Young women and men have played a central role on the program team, contributing to all aspects of program design, planning, management and evaluation. Young team members have helped ensure that the program meets the needs of young people and have been key for establishing trusting relationships between the program and participants. The team often gathers feedback on the program from young participants and adjusts the curriculum and program delivery practices to respond to youth needs and interests. During the study of this program, young women reported that seeing young women NDI staff members encouraged them to join and fully engage in the program.  Ethnic Serb participants also reported that seeing staff members from their ethnic community on NDI’s program team encouraged their participation. NDI has set out and enforced ground rules during activities to ensure respectful communication and interaction between young women and men, and different ethnic groups. In inter-ethnic settings, NDI has provided interpretation between Albanian and Serbian so that all youth could participate equally.

NMS training
Kosovo youth learn about social media communications techniques

Through NDI’s programs, Kosovar youth have strengthened assets that have contributed to their more effective and sustained participation in politics, including knowledge, technical skills, and “soft skills”. In discussions with NDI, youth reported gaining a better understanding of democracy, political processes, and the structure of Kosovo’s government. They also described that learning skills related to policy advocacy, conducting research, policy debates, and media communication (including online and traditional media), among others, have continued to be particularly useful in their political activism outside of NDI’s programs. Participants also said that the experience of learning, engaging with peers and taking political action built their soft skills, including an improved sense of self-efficacy, critical thinking abilities, goal orientation, and interpersonal skills. Youth in inter-ethnic programs reported building empathy for other ethnic communities, which is consistent with post-program surveys that have signaled improved understanding between youth from different ethnic groups.

Although some of the practical skills and knowledge have been initially introduced through classroom workshops, participants report that they further practiced and internalized these abilities through collective political action. Learning-by-doing has been the methodological approach of these programs.  NDI has worked with youth to discuss and select issues or causes they view as priorities at local and national levels, and then supported them in forming groups, including inter-ethnic and mixed gender groups, to execute campaigns to address the self-selected issues. During interviews with NDI, youth described being motivated by the opportunity to take action to directly affect change on an issue they view as important. By engaging with political leaders and institutions that previously seemed out of reach, and raising their public visibility as community leaders, many youth expressed a feeling of empowerment. In cases where youth-led campaigns have managed to achieve tangible policy changes, youth reported to NDI building a particular sense of confidence, motivation, and dedication to remain politically active.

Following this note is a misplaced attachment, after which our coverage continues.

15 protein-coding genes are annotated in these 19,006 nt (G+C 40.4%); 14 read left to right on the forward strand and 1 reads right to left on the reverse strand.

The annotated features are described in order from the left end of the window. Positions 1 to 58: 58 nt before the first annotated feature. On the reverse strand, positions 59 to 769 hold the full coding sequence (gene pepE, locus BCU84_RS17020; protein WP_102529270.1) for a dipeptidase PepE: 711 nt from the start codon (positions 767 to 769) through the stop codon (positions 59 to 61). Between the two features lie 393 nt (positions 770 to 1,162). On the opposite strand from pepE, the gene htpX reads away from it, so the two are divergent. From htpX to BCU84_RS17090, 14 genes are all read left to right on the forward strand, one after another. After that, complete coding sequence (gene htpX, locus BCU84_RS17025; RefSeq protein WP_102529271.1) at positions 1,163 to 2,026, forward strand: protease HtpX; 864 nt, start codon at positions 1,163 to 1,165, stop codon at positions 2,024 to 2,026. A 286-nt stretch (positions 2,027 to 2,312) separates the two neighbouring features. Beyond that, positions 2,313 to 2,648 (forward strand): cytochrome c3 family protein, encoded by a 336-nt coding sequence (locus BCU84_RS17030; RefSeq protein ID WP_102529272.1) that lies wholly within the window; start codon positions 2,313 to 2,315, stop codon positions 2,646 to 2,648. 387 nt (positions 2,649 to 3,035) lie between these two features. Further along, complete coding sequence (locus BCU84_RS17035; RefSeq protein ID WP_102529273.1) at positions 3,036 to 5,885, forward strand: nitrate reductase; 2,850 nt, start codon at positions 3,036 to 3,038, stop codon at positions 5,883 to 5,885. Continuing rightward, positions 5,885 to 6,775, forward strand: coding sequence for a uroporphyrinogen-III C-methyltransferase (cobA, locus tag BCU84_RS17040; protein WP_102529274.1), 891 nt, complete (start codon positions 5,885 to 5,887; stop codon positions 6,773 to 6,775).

NDI has guided youth in expanding their participation across political entry points by playing a variety of roles, entering different political spaces, and engaging a variety of political actors. To support youth-led campaigns, NDI has utilized its extensive political networks to help youth engage local and national government agencies, elected officials, political party leaders, and other power holders. Youth from different political parties have been able to work together and develop networks with youth from civil society groups, and vice versa. Some youth have engaged in multiple programs and thereby played multiple roles, including as grassroots advocates, online activists, and community volunteers. As described above, NDI has also assisted some youth in campaigning for public office. Through these efforts, youth have built their confidence and experience, and demonstrated to communities that they are able and willing to play multiple political roles.  

Enabling Environment

“Many youth have been able to use their work with NDI as a starting point to gain more experience and exposure to leaders within their political parties, which then allowed them to build high-level relationships, demonstrate their abilities and advance to higher positions in the party” -NDI/Kosovo team member

Over nearly 10 years, NDI’s work in Kosovo has contributed to building an enabling environment for youth participation. Programs have created spaces for diverse young women and men to interact and build relationships with power holders, including political, government, and other community leaders at the local and national levels. These relationships have provided avenues for youth to demonstrate their competence and value. Youth have leveraged and strengthened these intergenerational relationships by collaborating with power holders to address shared interests.